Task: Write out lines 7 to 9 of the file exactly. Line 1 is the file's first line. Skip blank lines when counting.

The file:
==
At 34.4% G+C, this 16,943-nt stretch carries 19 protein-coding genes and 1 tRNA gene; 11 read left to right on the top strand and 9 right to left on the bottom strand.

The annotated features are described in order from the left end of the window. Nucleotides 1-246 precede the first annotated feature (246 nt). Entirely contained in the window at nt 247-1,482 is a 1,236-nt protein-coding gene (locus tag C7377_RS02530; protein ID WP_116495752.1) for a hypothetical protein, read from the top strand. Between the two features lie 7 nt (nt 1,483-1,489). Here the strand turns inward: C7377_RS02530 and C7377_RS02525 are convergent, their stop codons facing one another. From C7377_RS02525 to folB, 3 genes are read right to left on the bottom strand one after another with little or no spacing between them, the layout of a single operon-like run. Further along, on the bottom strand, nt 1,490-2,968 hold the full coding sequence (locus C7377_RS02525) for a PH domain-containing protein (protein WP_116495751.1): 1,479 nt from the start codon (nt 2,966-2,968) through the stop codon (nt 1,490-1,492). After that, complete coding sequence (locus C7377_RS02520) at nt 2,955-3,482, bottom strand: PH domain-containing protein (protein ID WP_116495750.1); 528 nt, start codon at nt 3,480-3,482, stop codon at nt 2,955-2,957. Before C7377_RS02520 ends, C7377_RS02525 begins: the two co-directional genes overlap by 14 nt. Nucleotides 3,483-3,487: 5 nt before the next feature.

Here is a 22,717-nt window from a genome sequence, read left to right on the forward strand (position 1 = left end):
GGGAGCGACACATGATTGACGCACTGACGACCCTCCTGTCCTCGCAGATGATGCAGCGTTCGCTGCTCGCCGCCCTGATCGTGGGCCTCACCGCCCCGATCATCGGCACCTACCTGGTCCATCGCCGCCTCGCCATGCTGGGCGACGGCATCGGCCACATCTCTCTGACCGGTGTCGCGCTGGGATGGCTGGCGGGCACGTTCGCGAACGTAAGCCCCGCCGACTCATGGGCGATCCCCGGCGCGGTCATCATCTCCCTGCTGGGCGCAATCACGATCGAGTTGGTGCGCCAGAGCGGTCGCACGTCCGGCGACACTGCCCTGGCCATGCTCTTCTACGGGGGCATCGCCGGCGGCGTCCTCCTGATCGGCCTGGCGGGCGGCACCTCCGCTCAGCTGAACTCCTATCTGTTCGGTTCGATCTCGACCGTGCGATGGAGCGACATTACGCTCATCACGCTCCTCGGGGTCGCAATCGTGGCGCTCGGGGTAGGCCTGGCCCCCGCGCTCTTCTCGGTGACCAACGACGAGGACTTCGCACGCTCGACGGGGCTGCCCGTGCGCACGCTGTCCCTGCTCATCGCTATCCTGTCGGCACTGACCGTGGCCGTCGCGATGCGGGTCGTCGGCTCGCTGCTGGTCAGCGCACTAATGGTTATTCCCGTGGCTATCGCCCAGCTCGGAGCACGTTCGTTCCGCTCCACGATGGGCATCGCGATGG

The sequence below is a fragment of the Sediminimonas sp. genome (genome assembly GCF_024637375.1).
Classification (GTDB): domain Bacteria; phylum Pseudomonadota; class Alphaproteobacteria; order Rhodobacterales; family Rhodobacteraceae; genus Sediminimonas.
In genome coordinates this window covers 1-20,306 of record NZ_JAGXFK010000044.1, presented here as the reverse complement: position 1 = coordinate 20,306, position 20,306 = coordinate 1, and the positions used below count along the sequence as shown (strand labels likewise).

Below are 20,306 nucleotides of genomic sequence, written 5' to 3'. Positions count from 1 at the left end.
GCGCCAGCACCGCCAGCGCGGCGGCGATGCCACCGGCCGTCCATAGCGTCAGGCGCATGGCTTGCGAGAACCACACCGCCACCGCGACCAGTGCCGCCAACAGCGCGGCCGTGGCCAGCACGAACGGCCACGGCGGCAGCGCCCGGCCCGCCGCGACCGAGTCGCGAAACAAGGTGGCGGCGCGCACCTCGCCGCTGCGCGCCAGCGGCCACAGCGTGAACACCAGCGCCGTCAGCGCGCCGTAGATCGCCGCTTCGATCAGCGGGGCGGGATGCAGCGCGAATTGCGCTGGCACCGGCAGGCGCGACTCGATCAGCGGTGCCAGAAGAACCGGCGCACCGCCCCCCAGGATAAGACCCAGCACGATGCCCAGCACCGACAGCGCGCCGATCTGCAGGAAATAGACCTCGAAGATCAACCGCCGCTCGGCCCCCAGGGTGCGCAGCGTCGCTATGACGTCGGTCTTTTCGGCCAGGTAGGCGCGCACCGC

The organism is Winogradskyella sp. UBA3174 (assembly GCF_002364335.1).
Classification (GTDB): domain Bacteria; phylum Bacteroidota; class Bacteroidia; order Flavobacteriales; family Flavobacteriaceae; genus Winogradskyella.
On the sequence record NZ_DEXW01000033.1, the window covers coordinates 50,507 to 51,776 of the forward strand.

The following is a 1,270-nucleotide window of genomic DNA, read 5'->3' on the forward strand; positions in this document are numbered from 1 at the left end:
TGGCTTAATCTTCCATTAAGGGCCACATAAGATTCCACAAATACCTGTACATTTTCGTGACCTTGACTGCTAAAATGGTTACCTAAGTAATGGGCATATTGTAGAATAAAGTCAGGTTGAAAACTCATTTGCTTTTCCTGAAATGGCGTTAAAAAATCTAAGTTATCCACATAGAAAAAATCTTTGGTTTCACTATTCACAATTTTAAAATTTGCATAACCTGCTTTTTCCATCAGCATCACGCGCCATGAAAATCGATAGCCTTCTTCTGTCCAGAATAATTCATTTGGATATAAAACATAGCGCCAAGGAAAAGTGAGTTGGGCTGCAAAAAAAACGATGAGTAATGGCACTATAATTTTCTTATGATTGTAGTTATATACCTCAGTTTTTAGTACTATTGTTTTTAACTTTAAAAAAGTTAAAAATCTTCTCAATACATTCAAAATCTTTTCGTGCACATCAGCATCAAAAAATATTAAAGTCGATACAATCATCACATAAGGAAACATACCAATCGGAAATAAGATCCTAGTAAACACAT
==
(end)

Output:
In genome coordinates this window covers 1-20,306 of record NZ_JAGXFK010000044.1, presented here as the reverse complement: position 1 = coordinate 20,306, position 20,306 = coordinate 1, and the positions used below count along the sequence as shown (strand labels likewise).

Below are 20,306 nucleotides of genomic sequence, written 5' to 3'. Positions count from 1 at the left end.
GCGCCAGCACCGCCAGCGCGGCGGCGATGCCACCGGCCGTCCATAGCGTCAGGCGCATGGCTTGCGAGAACCACACCGCCACCGCGACCAGTGCCGCCAACAGCGCGGCCGTGGCCAGCACGAACGGCCACGGCGGCAGCGCCCGGCCCGCCGCGACCGAGTCGCGAAACAAGGTGGCGGCGCGCACCTCGCCGCTGCGCGCCAGCGGCCACAGCGTGAACACCAGCGCCGTCAGCGCGCCGTAGATCGCCGCTTCGATCAGCGGGGCGGGATGCAGCGCGAATTGCGCTGGCACCGGCAGGCGCGACTCGATCAGCGGTGCCAGAAGAACCGGCGCACCGCCCCCCAGGATAAGACCCAGCACGATGCCCAGCACCGACAGCGCGCCGATCTGCAGGAAATAGACCTCGAAGATCAACCGCCGCTCGGCCCCCAGGGTGCGCAGCGTCGCTATGACGTCGGTCTTTTCGGCCAGGTAGGCGCGCACCGC